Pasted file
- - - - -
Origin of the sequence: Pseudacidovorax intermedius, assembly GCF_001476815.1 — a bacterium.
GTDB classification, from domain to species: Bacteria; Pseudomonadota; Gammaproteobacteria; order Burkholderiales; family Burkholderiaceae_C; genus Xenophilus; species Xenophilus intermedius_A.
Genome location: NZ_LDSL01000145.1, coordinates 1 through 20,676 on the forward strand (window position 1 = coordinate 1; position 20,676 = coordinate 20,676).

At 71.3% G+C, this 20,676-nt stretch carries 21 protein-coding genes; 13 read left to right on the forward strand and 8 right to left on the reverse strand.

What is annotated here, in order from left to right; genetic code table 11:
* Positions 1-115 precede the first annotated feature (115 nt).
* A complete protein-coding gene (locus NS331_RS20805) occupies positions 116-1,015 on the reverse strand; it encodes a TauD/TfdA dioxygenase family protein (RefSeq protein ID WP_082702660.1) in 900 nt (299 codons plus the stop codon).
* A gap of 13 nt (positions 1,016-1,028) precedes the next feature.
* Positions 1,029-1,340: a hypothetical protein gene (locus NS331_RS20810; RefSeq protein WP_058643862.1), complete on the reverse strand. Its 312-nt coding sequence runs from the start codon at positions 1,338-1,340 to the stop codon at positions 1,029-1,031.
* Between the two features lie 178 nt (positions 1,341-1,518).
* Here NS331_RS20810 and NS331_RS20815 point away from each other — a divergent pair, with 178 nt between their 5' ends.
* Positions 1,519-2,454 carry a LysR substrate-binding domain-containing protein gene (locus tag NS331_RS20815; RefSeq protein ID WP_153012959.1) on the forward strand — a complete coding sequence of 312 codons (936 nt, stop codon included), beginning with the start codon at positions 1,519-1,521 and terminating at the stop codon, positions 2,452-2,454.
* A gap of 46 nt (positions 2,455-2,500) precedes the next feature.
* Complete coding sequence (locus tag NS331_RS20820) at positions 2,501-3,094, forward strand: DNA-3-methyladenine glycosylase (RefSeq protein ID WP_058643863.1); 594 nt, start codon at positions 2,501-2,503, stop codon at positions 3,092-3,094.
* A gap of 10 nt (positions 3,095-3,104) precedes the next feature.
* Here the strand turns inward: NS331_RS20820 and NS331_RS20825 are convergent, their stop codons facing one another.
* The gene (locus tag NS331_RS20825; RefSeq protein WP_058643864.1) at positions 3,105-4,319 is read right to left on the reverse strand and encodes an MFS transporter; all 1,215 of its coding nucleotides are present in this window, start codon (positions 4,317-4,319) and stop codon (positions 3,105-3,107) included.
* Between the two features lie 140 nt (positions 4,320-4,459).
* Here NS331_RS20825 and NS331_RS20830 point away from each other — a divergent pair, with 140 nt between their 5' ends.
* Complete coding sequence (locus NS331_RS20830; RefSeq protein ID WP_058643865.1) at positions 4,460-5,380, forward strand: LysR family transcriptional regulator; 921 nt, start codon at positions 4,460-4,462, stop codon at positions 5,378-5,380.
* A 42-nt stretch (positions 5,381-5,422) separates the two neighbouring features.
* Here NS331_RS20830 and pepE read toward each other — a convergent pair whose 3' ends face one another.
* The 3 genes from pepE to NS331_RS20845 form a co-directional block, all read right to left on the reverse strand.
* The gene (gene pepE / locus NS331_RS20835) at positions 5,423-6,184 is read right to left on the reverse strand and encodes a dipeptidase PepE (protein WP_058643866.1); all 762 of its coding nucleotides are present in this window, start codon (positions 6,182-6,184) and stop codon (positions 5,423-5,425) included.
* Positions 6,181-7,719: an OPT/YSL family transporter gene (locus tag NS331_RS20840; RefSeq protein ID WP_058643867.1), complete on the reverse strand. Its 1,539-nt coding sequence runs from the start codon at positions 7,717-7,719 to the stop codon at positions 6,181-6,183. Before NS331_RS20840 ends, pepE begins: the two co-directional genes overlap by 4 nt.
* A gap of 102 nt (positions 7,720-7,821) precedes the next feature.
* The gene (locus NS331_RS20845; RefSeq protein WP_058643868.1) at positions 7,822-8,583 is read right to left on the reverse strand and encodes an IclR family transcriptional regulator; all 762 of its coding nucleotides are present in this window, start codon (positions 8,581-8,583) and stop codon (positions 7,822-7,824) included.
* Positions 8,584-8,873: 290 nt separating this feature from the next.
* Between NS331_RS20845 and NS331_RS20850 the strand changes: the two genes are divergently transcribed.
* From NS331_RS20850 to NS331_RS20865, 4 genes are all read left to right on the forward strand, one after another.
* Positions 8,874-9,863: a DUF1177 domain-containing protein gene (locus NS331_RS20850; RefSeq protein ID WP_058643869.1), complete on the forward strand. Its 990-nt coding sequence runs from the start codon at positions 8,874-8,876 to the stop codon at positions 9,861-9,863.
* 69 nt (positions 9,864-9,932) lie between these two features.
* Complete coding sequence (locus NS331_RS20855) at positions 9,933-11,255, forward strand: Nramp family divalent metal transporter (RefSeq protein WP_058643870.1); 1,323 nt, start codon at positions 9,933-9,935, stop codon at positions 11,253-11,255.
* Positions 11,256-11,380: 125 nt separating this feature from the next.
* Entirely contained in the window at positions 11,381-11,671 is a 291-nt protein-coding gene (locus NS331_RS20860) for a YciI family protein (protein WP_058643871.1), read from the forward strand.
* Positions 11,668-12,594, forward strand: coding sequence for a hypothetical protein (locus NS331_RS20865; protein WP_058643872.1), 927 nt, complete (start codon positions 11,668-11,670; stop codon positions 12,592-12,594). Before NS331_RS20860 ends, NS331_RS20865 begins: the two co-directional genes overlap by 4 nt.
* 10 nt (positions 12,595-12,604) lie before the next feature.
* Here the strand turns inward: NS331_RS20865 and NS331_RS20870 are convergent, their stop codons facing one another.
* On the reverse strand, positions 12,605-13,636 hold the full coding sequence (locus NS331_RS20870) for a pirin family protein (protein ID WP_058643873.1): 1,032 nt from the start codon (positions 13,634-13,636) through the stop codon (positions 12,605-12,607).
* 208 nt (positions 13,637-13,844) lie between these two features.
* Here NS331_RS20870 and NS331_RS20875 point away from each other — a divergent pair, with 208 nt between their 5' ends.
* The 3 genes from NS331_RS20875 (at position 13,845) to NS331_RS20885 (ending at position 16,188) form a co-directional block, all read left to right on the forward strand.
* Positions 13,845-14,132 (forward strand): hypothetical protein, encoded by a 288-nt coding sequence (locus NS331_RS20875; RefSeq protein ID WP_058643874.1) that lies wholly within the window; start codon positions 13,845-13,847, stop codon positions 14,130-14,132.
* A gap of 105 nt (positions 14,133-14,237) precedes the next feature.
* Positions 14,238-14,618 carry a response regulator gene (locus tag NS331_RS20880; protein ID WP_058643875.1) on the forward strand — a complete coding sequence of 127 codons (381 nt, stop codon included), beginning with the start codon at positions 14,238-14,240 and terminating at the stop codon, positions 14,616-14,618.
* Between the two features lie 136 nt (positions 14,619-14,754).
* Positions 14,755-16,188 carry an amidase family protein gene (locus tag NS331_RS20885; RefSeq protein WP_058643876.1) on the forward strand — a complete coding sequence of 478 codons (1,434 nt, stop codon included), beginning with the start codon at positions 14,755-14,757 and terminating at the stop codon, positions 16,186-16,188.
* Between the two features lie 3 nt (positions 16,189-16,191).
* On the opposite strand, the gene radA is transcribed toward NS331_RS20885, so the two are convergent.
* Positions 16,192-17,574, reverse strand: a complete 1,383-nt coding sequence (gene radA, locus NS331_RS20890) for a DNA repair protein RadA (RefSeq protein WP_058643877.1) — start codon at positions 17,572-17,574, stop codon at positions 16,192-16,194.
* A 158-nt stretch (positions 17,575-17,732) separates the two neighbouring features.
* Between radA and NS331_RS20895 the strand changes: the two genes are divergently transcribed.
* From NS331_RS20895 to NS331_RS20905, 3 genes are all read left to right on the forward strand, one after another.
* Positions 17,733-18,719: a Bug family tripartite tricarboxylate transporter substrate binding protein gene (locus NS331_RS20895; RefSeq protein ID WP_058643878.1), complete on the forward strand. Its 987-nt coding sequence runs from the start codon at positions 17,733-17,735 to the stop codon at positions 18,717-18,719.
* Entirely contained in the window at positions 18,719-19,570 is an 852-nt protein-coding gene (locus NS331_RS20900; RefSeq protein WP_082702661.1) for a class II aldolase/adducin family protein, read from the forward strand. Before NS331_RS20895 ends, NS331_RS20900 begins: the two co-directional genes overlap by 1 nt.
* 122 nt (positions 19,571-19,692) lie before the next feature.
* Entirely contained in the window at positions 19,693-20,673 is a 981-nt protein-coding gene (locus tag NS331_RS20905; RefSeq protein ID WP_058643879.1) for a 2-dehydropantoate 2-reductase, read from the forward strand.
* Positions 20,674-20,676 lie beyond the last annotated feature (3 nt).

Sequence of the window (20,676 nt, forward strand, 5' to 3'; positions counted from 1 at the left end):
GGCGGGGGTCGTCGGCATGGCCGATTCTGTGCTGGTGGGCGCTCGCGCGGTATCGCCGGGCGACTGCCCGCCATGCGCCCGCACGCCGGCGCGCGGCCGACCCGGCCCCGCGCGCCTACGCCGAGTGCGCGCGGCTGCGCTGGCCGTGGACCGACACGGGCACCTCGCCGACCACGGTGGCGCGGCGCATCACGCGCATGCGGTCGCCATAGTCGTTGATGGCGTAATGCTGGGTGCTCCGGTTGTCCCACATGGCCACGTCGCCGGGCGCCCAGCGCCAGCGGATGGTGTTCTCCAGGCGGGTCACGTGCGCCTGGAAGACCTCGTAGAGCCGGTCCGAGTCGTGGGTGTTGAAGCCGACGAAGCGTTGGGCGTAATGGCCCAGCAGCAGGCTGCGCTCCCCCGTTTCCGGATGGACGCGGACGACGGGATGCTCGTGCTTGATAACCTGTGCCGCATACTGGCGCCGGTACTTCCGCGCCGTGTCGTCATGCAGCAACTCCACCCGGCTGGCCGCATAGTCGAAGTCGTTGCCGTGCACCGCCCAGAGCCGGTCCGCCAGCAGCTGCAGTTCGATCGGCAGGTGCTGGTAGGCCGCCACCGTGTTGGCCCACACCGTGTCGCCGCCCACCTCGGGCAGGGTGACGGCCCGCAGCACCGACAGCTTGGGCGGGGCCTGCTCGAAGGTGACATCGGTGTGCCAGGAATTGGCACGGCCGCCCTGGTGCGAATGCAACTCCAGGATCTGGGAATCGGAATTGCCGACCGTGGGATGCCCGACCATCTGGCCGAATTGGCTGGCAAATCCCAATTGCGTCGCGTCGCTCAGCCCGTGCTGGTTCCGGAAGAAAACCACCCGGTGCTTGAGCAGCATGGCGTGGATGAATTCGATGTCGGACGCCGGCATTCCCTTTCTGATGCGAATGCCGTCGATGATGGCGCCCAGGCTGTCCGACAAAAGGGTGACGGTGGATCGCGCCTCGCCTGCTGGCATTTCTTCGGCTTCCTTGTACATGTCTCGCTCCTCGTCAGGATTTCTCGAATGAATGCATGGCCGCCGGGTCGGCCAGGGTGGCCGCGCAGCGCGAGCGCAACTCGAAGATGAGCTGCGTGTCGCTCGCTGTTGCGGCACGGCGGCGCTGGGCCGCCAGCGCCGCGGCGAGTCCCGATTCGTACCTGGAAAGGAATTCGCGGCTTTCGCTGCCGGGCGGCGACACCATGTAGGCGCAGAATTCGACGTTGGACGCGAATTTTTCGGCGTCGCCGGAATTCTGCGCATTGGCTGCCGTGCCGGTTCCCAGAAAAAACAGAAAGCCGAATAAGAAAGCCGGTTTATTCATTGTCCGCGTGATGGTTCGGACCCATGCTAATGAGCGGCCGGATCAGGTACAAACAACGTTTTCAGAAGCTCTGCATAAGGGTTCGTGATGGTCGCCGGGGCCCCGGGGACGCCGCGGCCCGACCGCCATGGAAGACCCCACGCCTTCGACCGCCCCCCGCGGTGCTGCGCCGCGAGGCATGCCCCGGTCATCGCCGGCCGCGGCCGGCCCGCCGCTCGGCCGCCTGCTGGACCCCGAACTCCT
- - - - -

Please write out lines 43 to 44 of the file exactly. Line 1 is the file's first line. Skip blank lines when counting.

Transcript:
* Positions 13,845-14,132 (forward strand): hypothetical protein, encoded by a 288-nt coding sequence (locus NS331_RS20875; RefSeq protein ID WP_058643874.1) that lies wholly within the window; start codon positions 13,845-13,847, stop codon positions 14,130-14,132.
* A gap of 105 nt (positions 14,133-14,237) precedes the next feature.